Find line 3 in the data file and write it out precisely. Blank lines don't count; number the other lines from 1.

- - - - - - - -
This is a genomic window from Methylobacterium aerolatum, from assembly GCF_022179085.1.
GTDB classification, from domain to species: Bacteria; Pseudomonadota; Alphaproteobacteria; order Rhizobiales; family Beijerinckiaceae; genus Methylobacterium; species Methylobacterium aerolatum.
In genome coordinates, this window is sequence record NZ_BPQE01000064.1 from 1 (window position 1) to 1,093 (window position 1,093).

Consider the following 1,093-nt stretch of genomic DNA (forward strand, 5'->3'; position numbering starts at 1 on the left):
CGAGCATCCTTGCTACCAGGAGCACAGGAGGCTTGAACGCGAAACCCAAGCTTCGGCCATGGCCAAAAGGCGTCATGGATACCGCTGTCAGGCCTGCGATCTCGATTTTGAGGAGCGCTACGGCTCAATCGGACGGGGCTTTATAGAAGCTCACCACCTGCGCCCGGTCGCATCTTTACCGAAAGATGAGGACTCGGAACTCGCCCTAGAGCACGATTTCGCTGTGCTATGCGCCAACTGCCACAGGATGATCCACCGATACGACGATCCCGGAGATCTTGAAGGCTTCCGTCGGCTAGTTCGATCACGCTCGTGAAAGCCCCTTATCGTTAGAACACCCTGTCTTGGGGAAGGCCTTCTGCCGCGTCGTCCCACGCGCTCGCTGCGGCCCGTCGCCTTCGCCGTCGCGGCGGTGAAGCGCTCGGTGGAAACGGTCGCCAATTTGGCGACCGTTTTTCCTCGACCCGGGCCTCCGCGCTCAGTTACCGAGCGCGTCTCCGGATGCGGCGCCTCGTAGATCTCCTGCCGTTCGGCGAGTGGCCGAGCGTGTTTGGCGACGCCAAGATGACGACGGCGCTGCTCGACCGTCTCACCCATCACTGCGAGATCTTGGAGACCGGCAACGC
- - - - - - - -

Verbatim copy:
In genome coordinates, this window is sequence record NZ_BPQE01000064.1 from 1 (window position 1) to 1,093 (window position 1,093).